This happened in Denmark, where Bjarke and Lars needed an egg donation and the wombs of women who were close to them to make their dreams come true. “There were so many obstacles, but we just took one step at a time,” said Bjarke.
In recent years, a taboo that has been broken in society is that of gay couples having children. They’ve proven to be better fathers and mothers than many traditional families. These dads are yet another example of that, and they’re raising triplets.
They are Bjarke Damm and Lars Hansen, both 44. They’re a Danish couple who originally wanted to have a baby and start a family. Bjarke’s sister, Pia, and a close friend, Danielle McDavis, offered to help them, becoming surrogate mothers and donating their eggs for the process.
According to Metro, Pia was the first to get pregnant with baby Anna. Then, two weeks later, Danielle also got pregnant, but this time with twins, Lily and Nora.
It was a scenario no one expected, but the couple is happy with their daughters, who they consider their miracle triplets. As commercial surrogacy isn’t legal in Denmark, the birth mothers have to wait 2.5 years to give the girls up for adoption.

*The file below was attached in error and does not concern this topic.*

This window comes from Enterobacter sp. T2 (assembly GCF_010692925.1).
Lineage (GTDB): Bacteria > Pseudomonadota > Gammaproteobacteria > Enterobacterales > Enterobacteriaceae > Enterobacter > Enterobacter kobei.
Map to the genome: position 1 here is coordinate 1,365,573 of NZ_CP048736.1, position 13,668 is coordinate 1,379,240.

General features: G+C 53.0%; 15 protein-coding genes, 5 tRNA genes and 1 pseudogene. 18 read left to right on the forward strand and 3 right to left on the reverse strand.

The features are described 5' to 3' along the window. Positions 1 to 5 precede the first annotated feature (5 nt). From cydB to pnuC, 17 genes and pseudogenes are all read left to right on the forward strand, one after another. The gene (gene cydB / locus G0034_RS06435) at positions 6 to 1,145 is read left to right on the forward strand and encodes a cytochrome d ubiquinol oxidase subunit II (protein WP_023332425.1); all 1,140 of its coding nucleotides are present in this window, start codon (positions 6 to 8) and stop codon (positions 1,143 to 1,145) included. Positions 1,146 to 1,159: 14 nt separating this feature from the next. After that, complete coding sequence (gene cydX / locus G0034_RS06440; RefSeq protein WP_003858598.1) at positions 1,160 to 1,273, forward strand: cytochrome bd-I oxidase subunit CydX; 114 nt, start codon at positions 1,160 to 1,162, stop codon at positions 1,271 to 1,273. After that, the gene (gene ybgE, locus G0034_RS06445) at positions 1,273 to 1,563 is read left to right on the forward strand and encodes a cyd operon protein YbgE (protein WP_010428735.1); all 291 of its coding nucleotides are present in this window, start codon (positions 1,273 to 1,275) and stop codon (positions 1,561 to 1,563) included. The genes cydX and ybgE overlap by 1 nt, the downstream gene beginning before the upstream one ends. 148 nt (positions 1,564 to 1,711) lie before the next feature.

However, the necessary time has passed, so the girls will now legally belong to the couple. “It feels like the best Christmas present ever. It’s so great to be complete as a family, and it’s so important that we are legally recognized as parents of our three beautiful girls,” said Bjarke.
“There were so many obstacles, but we just took one step at a time. Now, with love, respect and a lot of uncertainty, we’ve done it. I think we are the first gay couple in Denmark to become legal parents to all our biological daughters. They’re just amazing,” he added.
Since their marriage in 2007, Bjarke, who is a psychotherapist, and Lars, a general practitioner, had dreamed of having their own children and now, after a long process, they’ve succeeded.
Moreover, this all comes after several attempts to adopt where they were told that same-sex couples weren’t allowed to go through the process. “We were just longing and longing for family life. I felt such grief when I thought it was never going to happen. It was like losing a part of myself,” Bjarke said.